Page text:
• Saso Mange

      relevant institutions said that elections in which Maduro won majority were legitimate. Where did you find that they were not? At least try to lie in a more creative way.
      What you are saying is whitewash of warmongers by tricking us that you know about the issue. Those names you write down are no leaders in any way, Lopez especially.

    • purplelibraryguy

      No, I’m sorry, the Opposition parties were not disqualified. They boycotted the election–the US even threatened Henri Falcon when he wouldn’t stay in line and insisted on running for president. You do not get to boycott an election and then say the results are suspect because of low turnout.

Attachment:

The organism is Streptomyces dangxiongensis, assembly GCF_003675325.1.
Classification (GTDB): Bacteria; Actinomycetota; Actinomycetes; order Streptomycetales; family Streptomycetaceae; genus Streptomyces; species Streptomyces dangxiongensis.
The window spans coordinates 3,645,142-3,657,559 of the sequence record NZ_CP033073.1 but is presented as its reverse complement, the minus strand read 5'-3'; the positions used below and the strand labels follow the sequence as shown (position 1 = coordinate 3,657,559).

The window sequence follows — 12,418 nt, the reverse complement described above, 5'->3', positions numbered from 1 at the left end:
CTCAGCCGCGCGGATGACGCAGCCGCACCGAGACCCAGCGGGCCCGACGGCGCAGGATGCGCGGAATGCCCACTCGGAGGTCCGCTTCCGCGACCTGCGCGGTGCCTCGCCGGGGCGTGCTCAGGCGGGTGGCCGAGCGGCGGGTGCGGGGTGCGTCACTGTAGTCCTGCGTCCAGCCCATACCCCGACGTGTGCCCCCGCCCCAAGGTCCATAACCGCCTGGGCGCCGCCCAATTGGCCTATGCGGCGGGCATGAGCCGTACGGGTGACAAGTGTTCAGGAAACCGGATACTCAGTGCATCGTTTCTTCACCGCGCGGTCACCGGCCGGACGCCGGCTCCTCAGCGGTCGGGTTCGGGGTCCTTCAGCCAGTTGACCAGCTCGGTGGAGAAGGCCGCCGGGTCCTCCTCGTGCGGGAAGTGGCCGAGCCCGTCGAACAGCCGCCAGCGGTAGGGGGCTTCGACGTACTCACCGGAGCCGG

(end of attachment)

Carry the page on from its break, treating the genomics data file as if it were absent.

Furthermore, when it comes to election timing–first, Maduro had no responsibility to hold elections when the opposition wanted. Where does that happen? Second, despite that he did in fact give them exactly what they wanted–twice. First they demanded early elections, so he agreed to early elections. Then they insisted that they didn’t have enough time and demanded later elections, so he agreed to later elections. Then they said there shouldn’t be elections at all! And if he’d agreed to that one, you’d be calling him a dictator for not holding elections. The Lima Group is an ad hoc group formed for the specific purpose of overthrowing the Venezuelan government, which of course consists only of those countries willing to to the US’ bidding on this matter; it has no legitimacy. As to disqualified leaders–yeah, Venezuela has a law that if you’re caught doing corruption you’re not eligible to run for a few years; a fair number of government supporting politicians have been caught with their hands in the cookie jar, too. Of course Lopez is at a whole other level–in most countries, certainly the US, that guy would have been in a supermax prison for life, not in namby pamby house arrest. Can you imagine a US politician calling for riots and insurrection, with snipers killing National Guardsmen, and getting away with it?! Of course not. You just have different standards for the Venezuelan opposition because you’ve pre-defined everything they do as right.